Et tu, Brute?
I believe I am being heckled. First there is Amy using TOO in a completely gratuitous and totally uncalled for way, as in, “I, TOO, am paranoid and obsessive”. Then Dee suggesting I should take personal responsibility, which is CLEARLY against my credo. And then my own mother who is trying to post blog comments but ends up emailing me instead by accident (when God created my mother, he felt that it wouldn’t be fitting that one human being know absolutely EVERYthing, so he decided what she would not know would be everything to do with computers. My mother knows so much about everything else that she has projected an aura throughout her entire house. For example, we have the exact same brand of washing machine on the exact same settings but hers will get off carrots and mine just sets them forever and ruins yet another cute little outfit. I am a mother, now, too; I thought the position came with powers. I thought you learned this stuff in labor. What is going to happen to my daughter when she grows up without a mother who knows everything or at least how to get out stains? Speaking of which, if you are a mother, go read Confessions of a Super Mom).***
WHAT comments is my own mother trying to post on her daughter’s blog? Accusations of lying. Lying about her and truffles. Well, truthfully, what she actually tried to post but ended up emailing by mistake was a series of compliments she has been collecting from the 500 people she and my father have given my book to, see under “Blind support.” She did however add a (deliberate) email that said: “even though you told lies about me about the truffles. Well, exaggerations. Okay, mea culpa.” Apparently she realized that if I said she ate one truffle, and she DID eat one truffle, that could not possibly count as an exaggeration. She did not eat half a truffle. I’ve never known anyone to eat half a truffle, in fact.
Anyway, I am being brave in the face of all this heckling and just going around the house muttering lots of Shakespeare, which I always enjoy doing anyway; the man has quite an amazing array of quotes that can be wielded against hecklers. Umm…I hope going around the house muttering Shakespeare isn’t going to make anyone comment anything like, “I, TOO, am completely nuts.”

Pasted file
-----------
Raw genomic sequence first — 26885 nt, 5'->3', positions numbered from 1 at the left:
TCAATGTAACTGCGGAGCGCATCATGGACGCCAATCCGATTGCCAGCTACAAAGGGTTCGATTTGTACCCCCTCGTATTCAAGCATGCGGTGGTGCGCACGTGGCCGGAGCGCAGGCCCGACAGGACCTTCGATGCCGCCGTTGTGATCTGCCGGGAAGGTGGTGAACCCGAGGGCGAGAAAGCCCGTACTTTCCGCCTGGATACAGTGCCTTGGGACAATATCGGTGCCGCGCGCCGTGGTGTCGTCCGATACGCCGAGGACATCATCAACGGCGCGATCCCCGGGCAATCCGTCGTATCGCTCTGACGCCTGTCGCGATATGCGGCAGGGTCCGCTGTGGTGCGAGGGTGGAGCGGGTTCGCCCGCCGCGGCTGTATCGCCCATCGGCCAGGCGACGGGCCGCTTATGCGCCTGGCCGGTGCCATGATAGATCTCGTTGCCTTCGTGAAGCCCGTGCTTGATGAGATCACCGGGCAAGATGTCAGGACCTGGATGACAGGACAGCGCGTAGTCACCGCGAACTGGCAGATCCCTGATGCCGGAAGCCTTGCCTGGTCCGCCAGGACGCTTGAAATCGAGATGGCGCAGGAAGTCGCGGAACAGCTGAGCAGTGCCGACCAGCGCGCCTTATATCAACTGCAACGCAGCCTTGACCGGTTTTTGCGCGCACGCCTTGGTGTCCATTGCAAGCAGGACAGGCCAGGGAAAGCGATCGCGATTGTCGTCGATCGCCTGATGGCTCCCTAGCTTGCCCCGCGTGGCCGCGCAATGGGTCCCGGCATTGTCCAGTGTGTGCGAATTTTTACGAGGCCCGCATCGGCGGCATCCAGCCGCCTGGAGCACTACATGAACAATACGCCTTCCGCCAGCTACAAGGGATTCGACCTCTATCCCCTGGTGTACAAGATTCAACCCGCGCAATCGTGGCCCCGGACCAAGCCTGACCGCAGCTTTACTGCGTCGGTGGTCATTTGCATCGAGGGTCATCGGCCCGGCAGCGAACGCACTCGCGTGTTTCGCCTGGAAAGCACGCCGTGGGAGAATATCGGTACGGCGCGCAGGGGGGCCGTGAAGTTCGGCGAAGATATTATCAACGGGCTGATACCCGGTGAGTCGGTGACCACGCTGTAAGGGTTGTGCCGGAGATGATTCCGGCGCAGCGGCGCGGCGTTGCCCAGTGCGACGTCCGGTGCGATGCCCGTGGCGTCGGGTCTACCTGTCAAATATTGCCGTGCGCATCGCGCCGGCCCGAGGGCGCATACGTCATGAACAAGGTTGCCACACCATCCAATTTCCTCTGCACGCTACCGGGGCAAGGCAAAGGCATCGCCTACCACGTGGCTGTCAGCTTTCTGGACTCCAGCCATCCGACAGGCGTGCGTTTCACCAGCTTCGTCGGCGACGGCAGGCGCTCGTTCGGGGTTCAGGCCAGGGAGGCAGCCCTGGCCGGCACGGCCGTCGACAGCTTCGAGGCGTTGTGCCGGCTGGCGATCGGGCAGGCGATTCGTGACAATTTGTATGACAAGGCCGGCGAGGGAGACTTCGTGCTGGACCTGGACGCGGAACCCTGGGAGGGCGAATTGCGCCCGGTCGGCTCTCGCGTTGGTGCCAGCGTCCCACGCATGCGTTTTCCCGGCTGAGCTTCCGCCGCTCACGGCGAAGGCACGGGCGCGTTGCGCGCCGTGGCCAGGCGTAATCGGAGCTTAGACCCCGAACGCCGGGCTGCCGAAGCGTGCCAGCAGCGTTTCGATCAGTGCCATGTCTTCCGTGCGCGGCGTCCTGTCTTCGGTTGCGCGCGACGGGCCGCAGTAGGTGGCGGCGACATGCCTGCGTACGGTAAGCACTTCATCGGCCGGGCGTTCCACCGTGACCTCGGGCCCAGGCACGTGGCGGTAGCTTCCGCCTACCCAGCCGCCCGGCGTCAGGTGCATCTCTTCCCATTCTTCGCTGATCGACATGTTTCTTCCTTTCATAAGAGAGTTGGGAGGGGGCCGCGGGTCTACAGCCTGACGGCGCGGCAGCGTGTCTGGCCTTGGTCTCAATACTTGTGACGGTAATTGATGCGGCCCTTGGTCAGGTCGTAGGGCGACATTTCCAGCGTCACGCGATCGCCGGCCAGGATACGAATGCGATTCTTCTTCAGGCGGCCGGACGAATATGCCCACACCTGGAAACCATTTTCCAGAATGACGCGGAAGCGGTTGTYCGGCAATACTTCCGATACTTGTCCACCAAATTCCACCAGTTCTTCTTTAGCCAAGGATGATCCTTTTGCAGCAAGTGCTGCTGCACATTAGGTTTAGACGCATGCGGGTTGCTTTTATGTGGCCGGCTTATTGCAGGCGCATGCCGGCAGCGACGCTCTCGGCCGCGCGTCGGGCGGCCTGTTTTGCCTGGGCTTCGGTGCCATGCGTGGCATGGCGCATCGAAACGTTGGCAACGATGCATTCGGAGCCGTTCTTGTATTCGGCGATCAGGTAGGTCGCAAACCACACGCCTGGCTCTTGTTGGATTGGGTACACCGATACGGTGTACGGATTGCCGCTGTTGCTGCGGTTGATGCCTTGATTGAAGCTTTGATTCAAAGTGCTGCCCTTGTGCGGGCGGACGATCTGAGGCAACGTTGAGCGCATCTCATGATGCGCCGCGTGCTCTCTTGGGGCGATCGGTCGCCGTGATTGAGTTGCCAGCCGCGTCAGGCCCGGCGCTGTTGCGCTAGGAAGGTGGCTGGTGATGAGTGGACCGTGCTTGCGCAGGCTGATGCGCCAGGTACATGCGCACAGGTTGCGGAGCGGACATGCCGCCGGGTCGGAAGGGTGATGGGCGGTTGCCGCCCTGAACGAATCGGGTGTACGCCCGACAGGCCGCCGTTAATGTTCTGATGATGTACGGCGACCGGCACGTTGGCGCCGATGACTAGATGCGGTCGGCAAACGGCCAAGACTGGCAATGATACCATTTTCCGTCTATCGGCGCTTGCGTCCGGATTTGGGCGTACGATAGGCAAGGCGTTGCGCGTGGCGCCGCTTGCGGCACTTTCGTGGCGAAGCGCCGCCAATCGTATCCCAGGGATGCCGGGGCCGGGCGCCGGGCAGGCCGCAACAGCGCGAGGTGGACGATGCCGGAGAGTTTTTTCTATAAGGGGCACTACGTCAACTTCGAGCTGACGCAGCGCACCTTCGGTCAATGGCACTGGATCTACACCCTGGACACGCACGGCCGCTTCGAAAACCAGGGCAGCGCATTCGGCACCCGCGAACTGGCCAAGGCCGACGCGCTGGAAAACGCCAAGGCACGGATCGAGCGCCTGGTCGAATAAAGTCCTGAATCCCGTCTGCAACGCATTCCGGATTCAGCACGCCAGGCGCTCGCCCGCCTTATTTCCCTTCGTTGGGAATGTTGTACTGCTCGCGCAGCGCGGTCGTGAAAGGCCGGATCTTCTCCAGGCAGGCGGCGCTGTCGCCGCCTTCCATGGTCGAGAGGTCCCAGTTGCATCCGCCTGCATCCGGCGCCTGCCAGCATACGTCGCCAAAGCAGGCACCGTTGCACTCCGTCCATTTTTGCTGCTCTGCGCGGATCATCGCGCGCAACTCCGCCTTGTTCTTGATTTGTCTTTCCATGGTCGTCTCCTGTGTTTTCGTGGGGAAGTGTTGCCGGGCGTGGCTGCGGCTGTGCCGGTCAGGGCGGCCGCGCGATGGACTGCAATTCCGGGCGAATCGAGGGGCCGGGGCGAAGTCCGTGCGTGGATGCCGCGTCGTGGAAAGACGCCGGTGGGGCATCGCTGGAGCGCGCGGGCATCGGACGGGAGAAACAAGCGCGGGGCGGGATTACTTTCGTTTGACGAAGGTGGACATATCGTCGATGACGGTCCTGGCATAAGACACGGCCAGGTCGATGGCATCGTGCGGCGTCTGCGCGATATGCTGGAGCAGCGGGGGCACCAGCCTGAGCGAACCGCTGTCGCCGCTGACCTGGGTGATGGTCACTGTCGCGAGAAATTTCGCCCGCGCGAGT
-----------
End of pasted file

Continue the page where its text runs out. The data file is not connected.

Because I would be very suspicious about that TOO.
***About the parenthetical asides. I do like a parenthetical aside. I control myself in my work for publication, and don’t use them at all, but since this is a blog, I get to play, and I should warn everyone that I love, love, love e.e. cummings. I think he’s one of the best poets ever. Take a look at these first two lines of one of his poems:
noones are coming out in the gloaming
That is worth volumes of other poetry all by itself. And e.e. cummings certainly had a way with parentheses. In that particular poem I just quoted, you feel like he has ellipsized the whole world and placed it outside the entire content of this poem by starting and ending it with hush) and (hush. His influence perhaps wore off on me, perhaps a little too much.
In fact, in the ninth grade, we had the best English teacher EVER, Mr. Entrekin, who would stop me after class and hand me notes telling me what extra books I was supposed to read that week in addition to the regular class reading list, and they would be things like Brothers Karamazov and War and Peace, Crime and Punishment and Anna Karenina. You think I’m kidding about War and Peace as an extra, no credit just-do-it-because-I-have-high-standards-for-you assignment to a high school student, aren’t you? Nope. And I read it, too. The only one of his suggestions I didn’t read was Anna Karenina, because he passed away mid-year completely unexpectedly and I just didn’t have the heart for it anymore. Also, Tolstoy has some weird ideas about women that just did not do it for me. But Mr. Entrekin and my father between them started me on a Dostoyevsky kick that I think got me through most of D.’s major works.
Anyway, I so favored ellipses of all kinds that at one point I got a paper back from him that said, “Fewer dashes, Bozette!” on the top of it. And–this is what kind of nerd I was–I raised my hand and said, “I don’t understand. What does this mean?” And he said, “Well, you get us lost in your dashes. Straighten out your sentences some.” And I said, “No, I mean ‘Bozette’. What does ‘Bozette’ mean?” And he had to explain to me, in front of the whole class, that it was the feminine of Bozo. And if you are such a Bozette that you ask what Bozette means in front of the whole class…well. Then you have embarrassed yourself, what can I say? Even I have to blame that one on me.